Second, Uber argues that balancing the minimal public interest against its private interest demonstrates that the private interest should prevail in this case. Uber explains that it is an innocent third party, and “‘the privacy interests of innocent third parties should weigh heavily in a court's balancing equation.'” Davis, 2016 WL 3346075, at *1 (quoting United States v. Amodeo, 71 F.3d 1044, 1050 (2d Cir. 1995)).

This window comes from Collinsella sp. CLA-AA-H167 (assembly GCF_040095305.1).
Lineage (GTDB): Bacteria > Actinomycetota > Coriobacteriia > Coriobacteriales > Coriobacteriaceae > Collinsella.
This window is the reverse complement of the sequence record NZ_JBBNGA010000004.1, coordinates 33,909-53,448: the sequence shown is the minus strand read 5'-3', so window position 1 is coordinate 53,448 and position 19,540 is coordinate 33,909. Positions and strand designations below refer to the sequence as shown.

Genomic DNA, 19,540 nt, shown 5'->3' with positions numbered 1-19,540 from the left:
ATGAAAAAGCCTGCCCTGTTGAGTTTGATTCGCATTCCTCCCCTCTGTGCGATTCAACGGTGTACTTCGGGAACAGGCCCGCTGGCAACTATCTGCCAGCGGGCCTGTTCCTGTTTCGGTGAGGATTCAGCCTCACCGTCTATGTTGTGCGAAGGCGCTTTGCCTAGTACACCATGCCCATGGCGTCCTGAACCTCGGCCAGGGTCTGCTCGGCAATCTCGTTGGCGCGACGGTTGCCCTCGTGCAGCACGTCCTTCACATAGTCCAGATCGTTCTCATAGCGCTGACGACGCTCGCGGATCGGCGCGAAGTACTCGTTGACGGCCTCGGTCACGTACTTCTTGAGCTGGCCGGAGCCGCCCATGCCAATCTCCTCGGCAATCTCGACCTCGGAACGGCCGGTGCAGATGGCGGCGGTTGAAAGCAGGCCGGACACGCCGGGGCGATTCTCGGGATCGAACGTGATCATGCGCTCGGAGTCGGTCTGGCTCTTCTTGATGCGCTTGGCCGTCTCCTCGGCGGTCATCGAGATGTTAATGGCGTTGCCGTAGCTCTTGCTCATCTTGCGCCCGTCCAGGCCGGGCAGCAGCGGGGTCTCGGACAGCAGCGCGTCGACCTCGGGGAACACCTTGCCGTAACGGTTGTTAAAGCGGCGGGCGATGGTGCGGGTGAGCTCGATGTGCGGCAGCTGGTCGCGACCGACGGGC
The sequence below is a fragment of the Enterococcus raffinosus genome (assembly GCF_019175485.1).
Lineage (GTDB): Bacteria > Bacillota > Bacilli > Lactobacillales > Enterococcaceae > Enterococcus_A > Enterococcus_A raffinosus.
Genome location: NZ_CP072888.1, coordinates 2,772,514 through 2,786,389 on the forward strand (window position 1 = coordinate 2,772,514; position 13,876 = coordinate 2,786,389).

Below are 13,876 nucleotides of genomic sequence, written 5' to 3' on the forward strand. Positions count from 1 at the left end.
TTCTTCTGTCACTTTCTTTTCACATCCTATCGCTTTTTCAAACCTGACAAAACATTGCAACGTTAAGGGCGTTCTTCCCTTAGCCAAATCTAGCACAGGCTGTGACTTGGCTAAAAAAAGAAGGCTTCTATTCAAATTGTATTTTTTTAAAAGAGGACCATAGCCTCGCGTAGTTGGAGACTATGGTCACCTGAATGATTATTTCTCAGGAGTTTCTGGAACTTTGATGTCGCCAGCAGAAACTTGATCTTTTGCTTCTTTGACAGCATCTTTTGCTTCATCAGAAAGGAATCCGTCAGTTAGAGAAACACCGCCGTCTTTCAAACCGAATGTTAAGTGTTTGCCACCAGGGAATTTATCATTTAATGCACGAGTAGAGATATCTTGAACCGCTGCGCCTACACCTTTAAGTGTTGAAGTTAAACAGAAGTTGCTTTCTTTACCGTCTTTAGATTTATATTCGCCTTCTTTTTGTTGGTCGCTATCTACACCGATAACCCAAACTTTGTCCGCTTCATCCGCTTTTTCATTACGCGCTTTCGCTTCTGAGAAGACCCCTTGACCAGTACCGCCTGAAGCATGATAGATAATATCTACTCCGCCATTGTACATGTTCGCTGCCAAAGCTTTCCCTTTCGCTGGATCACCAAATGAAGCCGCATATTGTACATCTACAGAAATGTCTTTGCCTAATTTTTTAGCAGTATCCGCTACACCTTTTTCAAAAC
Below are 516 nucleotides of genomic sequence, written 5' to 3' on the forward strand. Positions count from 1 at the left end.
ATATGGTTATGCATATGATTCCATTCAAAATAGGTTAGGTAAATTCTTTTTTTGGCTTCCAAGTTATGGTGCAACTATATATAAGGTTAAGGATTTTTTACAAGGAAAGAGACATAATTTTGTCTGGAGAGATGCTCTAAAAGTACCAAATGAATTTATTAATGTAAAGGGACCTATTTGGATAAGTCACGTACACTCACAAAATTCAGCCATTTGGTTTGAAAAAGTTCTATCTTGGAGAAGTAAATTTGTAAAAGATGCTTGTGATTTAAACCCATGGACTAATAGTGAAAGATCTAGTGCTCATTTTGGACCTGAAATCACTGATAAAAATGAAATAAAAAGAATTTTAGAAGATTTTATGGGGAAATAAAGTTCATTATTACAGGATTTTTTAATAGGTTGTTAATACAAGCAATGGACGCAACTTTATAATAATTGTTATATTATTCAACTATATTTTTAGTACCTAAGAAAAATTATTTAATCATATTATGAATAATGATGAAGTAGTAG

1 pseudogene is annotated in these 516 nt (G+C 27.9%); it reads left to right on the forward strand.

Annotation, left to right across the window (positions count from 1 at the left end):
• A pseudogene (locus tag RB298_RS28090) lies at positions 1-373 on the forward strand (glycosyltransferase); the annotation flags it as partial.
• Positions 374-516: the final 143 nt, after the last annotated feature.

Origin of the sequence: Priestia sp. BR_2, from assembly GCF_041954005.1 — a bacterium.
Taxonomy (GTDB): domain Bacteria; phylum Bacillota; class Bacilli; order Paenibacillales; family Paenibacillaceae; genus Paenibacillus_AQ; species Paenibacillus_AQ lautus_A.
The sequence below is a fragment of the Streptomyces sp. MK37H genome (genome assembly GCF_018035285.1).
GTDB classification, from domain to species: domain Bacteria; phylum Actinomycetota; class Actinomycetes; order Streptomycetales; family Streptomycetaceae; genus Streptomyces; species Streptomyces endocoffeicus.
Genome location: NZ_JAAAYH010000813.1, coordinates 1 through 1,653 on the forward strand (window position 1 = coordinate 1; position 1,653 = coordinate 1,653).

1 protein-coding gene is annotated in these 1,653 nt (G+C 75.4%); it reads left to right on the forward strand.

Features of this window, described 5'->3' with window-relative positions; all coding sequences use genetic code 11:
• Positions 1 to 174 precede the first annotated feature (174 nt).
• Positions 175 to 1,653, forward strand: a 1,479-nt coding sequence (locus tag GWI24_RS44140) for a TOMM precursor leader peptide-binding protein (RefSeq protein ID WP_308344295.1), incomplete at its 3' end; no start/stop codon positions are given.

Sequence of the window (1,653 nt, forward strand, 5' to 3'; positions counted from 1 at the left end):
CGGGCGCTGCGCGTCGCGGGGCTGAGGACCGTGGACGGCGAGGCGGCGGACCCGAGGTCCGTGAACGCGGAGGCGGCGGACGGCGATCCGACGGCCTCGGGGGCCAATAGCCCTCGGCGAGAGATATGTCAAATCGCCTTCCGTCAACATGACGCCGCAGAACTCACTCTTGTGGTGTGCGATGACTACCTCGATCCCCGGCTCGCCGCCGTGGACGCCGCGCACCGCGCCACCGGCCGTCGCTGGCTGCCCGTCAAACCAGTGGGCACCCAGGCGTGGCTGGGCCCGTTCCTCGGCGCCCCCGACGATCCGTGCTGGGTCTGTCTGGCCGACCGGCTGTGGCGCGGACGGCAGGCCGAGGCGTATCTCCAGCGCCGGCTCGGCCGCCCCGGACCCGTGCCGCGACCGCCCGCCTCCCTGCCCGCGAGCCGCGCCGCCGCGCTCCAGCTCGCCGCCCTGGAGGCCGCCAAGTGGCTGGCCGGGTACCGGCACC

But when considering both sides of the balance, Uber has not addressed what courts “have long recognized”: “a ‘strong presumption in favor of openness' as to court records, ” and the “burden of overcoming that presumption is borne by the party that seeks to seal them.” Shane Group, 825 F.3d at 305 (citing Brown, 710 F.2d at 1179; In re Cendant Corp., 260 F.3d 183, 194 (3d Cir. 2001)). “The burden is a heavy one: ‘Only the most compelling reasons can justify nondisclosure of judicial records.'” Ibid. (quoting Knoxville News, 723 F.2d at 476). And, “even where a party can show a compelling reason why certain documents or portions thereof should be sealed, the seal itself must be narrowly tailored to serve that reason.” Ibid. (citing Press-Enterprise Co. v. Super. Ct. of Cal., 464 U.S. 501, 509-11 (1984)). “The proponent of sealing therefore must ‘analyze in detail, document by document, the propriety of secrecy, providing reasons and legal citations.'” Id. at 305-06 (quoting Baxter, 297 F.3d at 548). Uber is not equal to that task here.